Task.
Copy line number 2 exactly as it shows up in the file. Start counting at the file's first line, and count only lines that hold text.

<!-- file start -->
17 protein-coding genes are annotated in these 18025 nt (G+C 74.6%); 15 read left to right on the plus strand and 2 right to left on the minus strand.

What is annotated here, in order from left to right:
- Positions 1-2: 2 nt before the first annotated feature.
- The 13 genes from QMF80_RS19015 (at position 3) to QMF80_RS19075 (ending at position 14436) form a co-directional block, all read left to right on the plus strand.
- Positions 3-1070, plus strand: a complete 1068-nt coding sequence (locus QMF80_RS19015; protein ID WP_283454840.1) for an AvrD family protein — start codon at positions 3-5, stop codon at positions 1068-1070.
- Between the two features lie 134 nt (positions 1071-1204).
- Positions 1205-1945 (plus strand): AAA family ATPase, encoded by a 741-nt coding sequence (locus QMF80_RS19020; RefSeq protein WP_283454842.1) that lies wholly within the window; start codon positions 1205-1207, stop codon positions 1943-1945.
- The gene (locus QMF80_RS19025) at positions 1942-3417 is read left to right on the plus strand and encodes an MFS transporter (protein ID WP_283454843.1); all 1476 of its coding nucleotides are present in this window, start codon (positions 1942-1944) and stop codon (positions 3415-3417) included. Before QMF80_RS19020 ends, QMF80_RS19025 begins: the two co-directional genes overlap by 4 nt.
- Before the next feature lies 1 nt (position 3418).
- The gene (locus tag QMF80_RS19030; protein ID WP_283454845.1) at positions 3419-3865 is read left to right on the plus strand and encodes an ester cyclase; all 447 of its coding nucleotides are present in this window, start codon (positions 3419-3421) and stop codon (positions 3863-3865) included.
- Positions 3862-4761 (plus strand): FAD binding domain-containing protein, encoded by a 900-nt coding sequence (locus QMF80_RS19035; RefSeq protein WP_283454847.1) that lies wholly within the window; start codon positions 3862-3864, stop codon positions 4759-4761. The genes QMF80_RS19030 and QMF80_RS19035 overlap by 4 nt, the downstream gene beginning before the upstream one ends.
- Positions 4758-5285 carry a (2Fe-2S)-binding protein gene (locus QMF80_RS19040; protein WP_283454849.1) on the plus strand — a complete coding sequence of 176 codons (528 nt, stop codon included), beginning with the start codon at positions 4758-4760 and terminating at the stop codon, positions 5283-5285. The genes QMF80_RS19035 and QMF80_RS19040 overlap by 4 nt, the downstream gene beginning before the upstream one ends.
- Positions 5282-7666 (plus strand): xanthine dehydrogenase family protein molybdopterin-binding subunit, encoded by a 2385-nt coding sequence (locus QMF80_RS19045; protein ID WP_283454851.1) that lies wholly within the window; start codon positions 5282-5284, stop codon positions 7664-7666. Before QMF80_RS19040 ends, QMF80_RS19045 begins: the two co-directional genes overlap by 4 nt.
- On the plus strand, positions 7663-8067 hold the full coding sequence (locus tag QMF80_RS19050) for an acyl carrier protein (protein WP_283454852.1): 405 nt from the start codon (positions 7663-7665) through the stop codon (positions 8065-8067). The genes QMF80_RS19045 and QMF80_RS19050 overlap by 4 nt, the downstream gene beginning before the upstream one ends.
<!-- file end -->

What is annotated here, in order from left to right: